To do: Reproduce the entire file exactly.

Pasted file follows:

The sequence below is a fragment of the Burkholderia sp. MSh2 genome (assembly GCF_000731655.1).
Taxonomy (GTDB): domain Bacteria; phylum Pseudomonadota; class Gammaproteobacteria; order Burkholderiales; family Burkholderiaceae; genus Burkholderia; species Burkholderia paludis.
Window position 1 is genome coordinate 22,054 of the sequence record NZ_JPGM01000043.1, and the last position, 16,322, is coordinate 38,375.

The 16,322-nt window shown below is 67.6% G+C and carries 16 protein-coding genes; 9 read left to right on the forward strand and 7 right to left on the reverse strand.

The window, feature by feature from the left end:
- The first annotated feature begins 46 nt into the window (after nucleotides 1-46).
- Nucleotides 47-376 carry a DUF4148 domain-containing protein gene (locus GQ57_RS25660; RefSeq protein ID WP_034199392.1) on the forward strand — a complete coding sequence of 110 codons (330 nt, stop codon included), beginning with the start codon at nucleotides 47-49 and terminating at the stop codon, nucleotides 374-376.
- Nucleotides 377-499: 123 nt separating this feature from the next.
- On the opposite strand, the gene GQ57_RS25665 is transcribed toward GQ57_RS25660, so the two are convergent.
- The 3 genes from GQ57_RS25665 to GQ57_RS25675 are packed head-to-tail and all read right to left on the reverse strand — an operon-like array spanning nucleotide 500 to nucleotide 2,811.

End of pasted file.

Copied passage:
The sequence below is a fragment of the Burkholderia sp. MSh2 genome (assembly GCF_000731655.1).
Taxonomy (GTDB): domain Bacteria; phylum Pseudomonadota; class Gammaproteobacteria; order Burkholderiales; family Burkholderiaceae; genus Burkholderia; species Burkholderia paludis.
Window position 1 is genome coordinate 22,054 of the sequence record NZ_JPGM01000043.1, and the last position, 16,322, is coordinate 38,375.

The 16,322-nt window shown below is 67.6% G+C and carries 16 protein-coding genes; 9 read left to right on the forward strand and 7 right to left on the reverse strand.

The window, feature by feature from the left end:
- The first annotated feature begins 46 nt into the window (after nucleotides 1-46).
- Nucleotides 47-376 carry a DUF4148 domain-containing protein gene (locus GQ57_RS25660; RefSeq protein ID WP_034199392.1) on the forward strand — a complete coding sequence of 110 codons (330 nt, stop codon included), beginning with the start codon at nucleotides 47-49 and terminating at the stop codon, nucleotides 374-376.
- Nucleotides 377-499: 123 nt separating this feature from the next.
- On the opposite strand, the gene GQ57_RS25665 is transcribed toward GQ57_RS25660, so the two are convergent.
- The 3 genes from GQ57_RS25665 to GQ57_RS25675 are packed head-to-tail and all read right to left on the reverse strand — an operon-like array spanning nucleotide 500 to nucleotide 2,811.